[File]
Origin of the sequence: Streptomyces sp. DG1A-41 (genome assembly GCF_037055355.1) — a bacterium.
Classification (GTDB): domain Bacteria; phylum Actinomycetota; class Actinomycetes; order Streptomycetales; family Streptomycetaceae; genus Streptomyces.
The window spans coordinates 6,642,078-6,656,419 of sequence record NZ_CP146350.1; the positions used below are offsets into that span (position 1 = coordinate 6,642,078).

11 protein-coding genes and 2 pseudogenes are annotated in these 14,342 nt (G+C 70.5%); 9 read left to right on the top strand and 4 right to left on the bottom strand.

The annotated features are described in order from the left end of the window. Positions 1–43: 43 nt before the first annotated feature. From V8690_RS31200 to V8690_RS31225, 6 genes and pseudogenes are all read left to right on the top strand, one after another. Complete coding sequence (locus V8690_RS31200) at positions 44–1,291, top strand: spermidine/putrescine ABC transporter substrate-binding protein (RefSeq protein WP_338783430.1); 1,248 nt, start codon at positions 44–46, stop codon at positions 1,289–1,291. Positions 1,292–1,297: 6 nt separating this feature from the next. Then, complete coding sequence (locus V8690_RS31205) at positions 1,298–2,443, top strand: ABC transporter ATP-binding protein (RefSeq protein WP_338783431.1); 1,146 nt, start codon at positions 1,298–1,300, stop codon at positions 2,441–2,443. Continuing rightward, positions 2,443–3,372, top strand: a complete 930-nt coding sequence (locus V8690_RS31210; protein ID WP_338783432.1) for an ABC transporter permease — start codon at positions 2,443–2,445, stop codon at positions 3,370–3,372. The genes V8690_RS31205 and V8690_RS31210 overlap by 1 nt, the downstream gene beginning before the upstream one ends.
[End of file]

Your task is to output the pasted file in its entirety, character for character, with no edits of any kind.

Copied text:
Origin of the sequence: Streptomyces sp. DG1A-41 (genome assembly GCF_037055355.1) — a bacterium.
Classification (GTDB): domain Bacteria; phylum Actinomycetota; class Actinomycetes; order Streptomycetales; family Streptomycetaceae; genus Streptomyces.
The window spans coordinates 6,642,078-6,656,419 of sequence record NZ_CP146350.1; the positions used below are offsets into that span (position 1 = coordinate 6,642,078).

11 protein-coding genes and 2 pseudogenes are annotated in these 14,342 nt (G+C 70.5%); 9 read left to right on the top strand and 4 right to left on the bottom strand.

The annotated features are described in order from the left end of the window. Positions 1–43: 43 nt before the first annotated feature. From V8690_RS31200 to V8690_RS31225, 6 genes and pseudogenes are all read left to right on the top strand, one after another. Complete coding sequence (locus V8690_RS31200) at positions 44–1,291, top strand: spermidine/putrescine ABC transporter substrate-binding protein (RefSeq protein WP_338783430.1); 1,248 nt, start codon at positions 44–46, stop codon at positions 1,289–1,291. Positions 1,292–1,297: 6 nt separating this feature from the next. Then, complete coding sequence (locus V8690_RS31205) at positions 1,298–2,443, top strand: ABC transporter ATP-binding protein (RefSeq protein WP_338783431.1); 1,146 nt, start codon at positions 1,298–1,300, stop codon at positions 2,441–2,443. Continuing rightward, positions 2,443–3,372, top strand: a complete 930-nt coding sequence (locus V8690_RS31210; protein ID WP_338783432.1) for an ABC transporter permease — start codon at positions 2,443–2,445, stop codon at positions 3,370–3,372. The genes V8690_RS31205 and V8690_RS31210 overlap by 1 nt, the downstream gene beginning before the upstream one ends.